The soft-tissue interface between skin-mounted markers and the underlying bones poses a major limitation to accurate, non-invasive measurement of joint kinematics. The aim of this study was twofold: first, to quantify lower limb soft-tissue artifact in young healthy subjects during functional activity; and second, to determine the effect of soft-tissue artifact on the calculation of knee joint kinematics. Subject-specific bone models generated from magnetic resonance imaging (MRI) were used in conjunction with X-ray images obtained from single-plane fluoroscopy to determine three-dimensional knee joint kinematics for four separate tasks: open-chain knee flexion, hip axial rotation, level walking, and a step-up. Knee joint kinematics was derived using the anatomical frames from the MRI-based, 3D bone models together with the data from video motion capture and X-ray fluoroscopy. Soft-tissue artifact was defined as the degree of movement of each marker in the anteroposterior, proximodistal and mediolateral directions of the corresponding anatomical frame. A number of different skin-marker clusters (total of 180) were used to calculate knee joint rotations, and the results were compared against those obtained from fluoroscopy. Although a consistent pattern of soft-tissue artifact was found for each task across all subjects, the magnitudes of soft-tissue artifact were subject-, task- and location-dependent. Soft-tissue artifact for the thigh markers was substantially greater than that for the shank markers. Markers positioned in the vicinity of the knee joint showed considerable movement, with root mean square errors as high as 29.3mm. The maximum root mean square errors for calculating knee joint rotations occurred for the open-chain knee flexion task and were 24.3 degrees , 17.8 degrees and 14.5 degrees for flexion, internal-external rotation and abduction-adduction, respectively. The present results on soft-tissue artifact, based on fluoroscopic measurements in healthy adult subjects, may be helpful in developing location- and direction-specific weighting factors for use in global optimization algorithms aimed at minimizing the effects of soft-tissue artifact on calculations of knee joint rotations.

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  • Evaluation of predicted knee-joint muscle forces during gait using an instrumented knee implant.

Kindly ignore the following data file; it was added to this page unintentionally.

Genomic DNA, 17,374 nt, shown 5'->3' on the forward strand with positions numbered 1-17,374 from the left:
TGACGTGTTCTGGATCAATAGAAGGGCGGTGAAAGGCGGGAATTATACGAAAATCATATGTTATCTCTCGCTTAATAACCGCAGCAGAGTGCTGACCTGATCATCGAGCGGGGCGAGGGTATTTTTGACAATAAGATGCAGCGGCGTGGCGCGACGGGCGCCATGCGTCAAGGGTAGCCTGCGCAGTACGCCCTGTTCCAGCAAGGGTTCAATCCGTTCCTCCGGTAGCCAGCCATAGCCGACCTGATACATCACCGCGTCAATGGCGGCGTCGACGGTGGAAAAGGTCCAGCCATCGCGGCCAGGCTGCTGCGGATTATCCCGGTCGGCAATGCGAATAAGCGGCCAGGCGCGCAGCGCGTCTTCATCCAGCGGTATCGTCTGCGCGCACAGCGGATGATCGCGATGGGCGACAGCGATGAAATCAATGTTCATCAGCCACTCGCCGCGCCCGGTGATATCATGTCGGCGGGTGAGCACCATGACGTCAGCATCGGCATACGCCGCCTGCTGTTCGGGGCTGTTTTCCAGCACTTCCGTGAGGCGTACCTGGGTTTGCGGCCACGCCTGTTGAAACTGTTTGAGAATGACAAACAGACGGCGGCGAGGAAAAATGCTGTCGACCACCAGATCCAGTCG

Kim, HJ; Fernandez, Justin; Akbarshahi, M; Walter, JP; Fregly, BJ; Pandy, MG (2009-10)

    Journal article
    The University of Auckland Library

    Musculoskeletal modeling and optimization theory are often used to determine muscle forces in vivo. However, convincing quantitative evaluation of these predictions has been limited to date. The present study evaluated model predictions of knee muscle forces during walking using in vivo measurements of joint contact loading acquired from an instrumented implant. Joint motion, ground reaction force, and tibial contact force data were recorded simultaneously from a single subject walking at slow, normal, and fast speeds. The body was modeled as an 8-segment, 21-degree-of-freedom articulated linkage, actuated by 58 muscles. Joint moments obtained from inverse dynamics were decomposed into leg-muscle forces by solving an optimization problem that minimized the sum of the squares of the muscle activations. The predicted knee muscle forces were input into a 3D knee implant contact model to calculate tibial contact forces. Calculated and measured tibial contact forces were in good agreement for all three walking speeds. The average RMS errors for the medial, lateral, and total contact forces over the entire gait cycle and across all trials were 140 +/- 40 N, 115 +/- 32 N, and 183 +/- 45 N, respectively. Muscle coordination predicted by the model was also consistent with EMG measurements reported for normal walking. The combined experimental and modeling approach used in this study provides a quantitative framework for evaluating model predictions of muscle forces in human movement.

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  • Integrating modelling and experiments to assess dynamic musculoskeletal function in humans.

    Fernandez, Justin; Pandy, MG (2006-03)

    Journal article
    The University of Auckland Library

    Magnetic resonance imaging, bi-plane X-ray fluoroscopy and biomechanical modelling are enabling technologies for the non-invasive evaluation of muscle, ligament and joint function during dynamic activity. This paper reviews these various technologies in the context of their application to the study of human movement. We describe how three-dimensional, subject-specific computer models of the muscles, ligaments, cartilage and bones can be developed from high-resolution magnetic resonance images; how X-ray fluoroscopy can be used to measure the relative movements of the bones at a joint in three dimensions with submillimetre accuracy; how complex 3-D dynamic simulations of movement can be performed using new computational methods based on non-linear control theory; and how musculoskeletal forces derived from such simulations can be used as inputs to elaborate finite-element models of a joint to calculate contact stress distributions on a subject-specific basis. A hierarchical modelling approach is highlighted that links rigid-body models of limb segments with detailed finite-element models of the joints. A framework is proposed that integrates subject-specific musculoskeletal computer models with highly accurate in vivo experimental data.